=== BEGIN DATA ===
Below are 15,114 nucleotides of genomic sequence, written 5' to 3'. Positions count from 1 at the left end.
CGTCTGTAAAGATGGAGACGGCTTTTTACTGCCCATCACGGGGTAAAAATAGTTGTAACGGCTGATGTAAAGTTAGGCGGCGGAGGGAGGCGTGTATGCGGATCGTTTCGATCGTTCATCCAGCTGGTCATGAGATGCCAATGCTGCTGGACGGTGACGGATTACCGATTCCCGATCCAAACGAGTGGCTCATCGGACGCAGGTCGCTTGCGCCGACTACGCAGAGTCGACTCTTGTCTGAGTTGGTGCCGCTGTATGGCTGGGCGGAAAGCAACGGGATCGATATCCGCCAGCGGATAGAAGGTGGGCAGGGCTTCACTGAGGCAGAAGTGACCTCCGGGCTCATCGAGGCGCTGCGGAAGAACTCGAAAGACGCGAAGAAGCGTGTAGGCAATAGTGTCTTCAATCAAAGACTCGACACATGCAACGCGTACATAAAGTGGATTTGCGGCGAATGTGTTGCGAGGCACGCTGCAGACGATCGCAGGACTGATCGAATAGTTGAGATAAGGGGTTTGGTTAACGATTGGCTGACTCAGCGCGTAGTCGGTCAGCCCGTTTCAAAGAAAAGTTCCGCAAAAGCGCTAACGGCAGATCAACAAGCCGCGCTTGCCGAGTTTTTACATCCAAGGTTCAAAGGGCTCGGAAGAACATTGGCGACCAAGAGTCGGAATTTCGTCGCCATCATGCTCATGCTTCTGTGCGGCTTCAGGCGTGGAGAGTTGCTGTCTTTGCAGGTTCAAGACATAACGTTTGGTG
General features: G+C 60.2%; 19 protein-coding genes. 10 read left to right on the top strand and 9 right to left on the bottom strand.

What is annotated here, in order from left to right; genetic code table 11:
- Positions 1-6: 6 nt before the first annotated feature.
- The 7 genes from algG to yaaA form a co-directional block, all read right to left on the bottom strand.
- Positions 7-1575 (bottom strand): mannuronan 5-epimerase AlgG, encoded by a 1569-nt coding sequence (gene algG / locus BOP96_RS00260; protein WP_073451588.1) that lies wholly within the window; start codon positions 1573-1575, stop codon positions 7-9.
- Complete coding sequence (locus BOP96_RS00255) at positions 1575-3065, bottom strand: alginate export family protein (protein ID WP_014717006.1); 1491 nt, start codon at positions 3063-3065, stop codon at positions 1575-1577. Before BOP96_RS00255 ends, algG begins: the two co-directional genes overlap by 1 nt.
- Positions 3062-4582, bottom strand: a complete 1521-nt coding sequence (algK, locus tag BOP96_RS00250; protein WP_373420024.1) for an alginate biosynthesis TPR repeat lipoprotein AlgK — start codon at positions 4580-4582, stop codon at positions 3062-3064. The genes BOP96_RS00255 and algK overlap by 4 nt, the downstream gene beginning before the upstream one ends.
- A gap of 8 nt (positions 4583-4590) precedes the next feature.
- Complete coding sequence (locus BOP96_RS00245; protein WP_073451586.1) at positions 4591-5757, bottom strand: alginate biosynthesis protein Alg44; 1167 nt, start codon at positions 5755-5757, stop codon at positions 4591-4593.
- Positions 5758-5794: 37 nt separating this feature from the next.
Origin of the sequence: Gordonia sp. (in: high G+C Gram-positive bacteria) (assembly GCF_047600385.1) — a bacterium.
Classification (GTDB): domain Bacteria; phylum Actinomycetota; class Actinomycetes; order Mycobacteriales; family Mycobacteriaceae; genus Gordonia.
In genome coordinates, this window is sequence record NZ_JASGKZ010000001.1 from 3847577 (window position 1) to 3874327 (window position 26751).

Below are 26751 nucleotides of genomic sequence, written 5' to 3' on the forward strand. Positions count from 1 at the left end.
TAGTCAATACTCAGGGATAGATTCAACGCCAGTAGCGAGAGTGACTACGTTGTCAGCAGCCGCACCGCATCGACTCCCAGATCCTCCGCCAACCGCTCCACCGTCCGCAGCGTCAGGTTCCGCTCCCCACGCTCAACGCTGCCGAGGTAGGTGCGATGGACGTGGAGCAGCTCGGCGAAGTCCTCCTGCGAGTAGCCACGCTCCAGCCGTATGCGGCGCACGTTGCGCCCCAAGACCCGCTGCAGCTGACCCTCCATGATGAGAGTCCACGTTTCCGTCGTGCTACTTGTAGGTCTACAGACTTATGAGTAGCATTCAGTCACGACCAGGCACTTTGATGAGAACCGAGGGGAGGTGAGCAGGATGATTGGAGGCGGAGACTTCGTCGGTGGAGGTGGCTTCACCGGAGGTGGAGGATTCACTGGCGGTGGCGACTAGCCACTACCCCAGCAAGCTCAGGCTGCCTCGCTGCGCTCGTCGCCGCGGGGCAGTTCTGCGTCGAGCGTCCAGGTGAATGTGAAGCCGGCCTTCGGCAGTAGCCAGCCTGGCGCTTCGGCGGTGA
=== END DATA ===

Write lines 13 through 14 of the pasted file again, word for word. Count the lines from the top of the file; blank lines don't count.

Origin of the sequence: Gordonia sp. (in: high G+C Gram-positive bacteria) (assembly GCF_047600385.1) — a bacterium.
Classification (GTDB): domain Bacteria; phylum Actinomycetota; class Actinomycetes; order Mycobacteriales; family Mycobacteriaceae; genus Gordonia.